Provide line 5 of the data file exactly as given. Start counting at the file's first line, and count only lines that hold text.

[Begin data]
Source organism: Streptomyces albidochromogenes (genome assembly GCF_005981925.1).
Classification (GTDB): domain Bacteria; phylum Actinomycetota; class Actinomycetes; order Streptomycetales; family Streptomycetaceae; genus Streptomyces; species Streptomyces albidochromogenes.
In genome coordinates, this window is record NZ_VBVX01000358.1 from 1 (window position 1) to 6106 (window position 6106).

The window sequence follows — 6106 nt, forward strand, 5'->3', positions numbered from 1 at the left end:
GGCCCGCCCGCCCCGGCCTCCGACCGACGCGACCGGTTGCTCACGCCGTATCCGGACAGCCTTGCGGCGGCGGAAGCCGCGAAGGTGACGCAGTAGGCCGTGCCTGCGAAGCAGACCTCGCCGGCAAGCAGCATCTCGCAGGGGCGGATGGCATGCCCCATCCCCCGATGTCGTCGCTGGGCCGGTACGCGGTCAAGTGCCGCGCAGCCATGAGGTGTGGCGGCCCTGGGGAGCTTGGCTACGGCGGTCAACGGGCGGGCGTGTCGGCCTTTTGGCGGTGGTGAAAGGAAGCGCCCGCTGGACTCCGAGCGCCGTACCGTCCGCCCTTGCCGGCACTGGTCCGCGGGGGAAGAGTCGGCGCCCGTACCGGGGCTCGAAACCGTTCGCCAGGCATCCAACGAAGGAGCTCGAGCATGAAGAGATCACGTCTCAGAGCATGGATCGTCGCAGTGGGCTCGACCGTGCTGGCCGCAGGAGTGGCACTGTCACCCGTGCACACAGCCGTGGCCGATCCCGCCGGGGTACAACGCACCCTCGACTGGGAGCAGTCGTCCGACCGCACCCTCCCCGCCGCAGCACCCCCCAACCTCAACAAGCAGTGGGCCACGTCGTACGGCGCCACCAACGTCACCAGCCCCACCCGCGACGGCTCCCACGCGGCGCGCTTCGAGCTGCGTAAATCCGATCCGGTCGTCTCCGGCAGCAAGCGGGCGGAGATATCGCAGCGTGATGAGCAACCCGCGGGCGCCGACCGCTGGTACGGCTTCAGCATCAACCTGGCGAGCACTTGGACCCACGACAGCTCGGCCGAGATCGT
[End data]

GGCCCGCCCGCCCCGGCCTCCGACCGACGCGACCGGTTGCTCACGCCGTATCCGGACAGCCTTGCGGCGGCGGAAGCCGCGAAGGTGACGCAGTAGGCCGTGCCTGCGAAGCAGACCTCGCCGGCAAGCAGCATCTCGCAGGGGCGGATGGCATGCCCCATCCCCCGATGTCGTCGCTGGGCCGGTACGCGGTCAAGTGCCGCGCAGCCATGAGGTGTGGCGGCCCTGGGGAGCTTGGCTACGGCGGTCAACGGGCGGGCGTGTCGGCCTTTTGGCGGTGGTGAAAGGAAGCGCCCGCTGGACTCCGAGCGCCGTACCGTCCGCCCTTGCCGGCACTGGTCCGCGGGGGAAGAGTCGGCGCCCGTACCGGGGCTCGAAACCGTTCGCCAGGCATCCAACGAAGGAGCTCGAGCATGAAGAGATCACGTCTCAGAGCATGGATCGTCGCAGTGGGCTCGACCGTGCTGGCCGCAGGAGTGGCACTGTCACCCGTGCACACAGCCGTGGCCGATCCCGCCGGGGTACAACGCACCCTCGACTGGGAGCAGTCGTCCGACCGCACCCTCCCCGCCGCAGCACCCCCCAACCTCAACAAGCAGTGGGCCACGTCGTACGGCGCCACCAACGTCACCAGCCCCACCCGCGACGGCTCCCACGCGGCGCGCTTCGAGCTGCGTAAATCCGATCCGGTCGTCTCCGGCAGCAAGCGGGCGGAGATATCGCAGCGTGATGAGCAACCCGCGGGCGCCGACCGCTGGTACGGCTTCAGCATCAACCTGGCGAGCACTTGGACCCACGACAGCTCGGCCGAGATCGT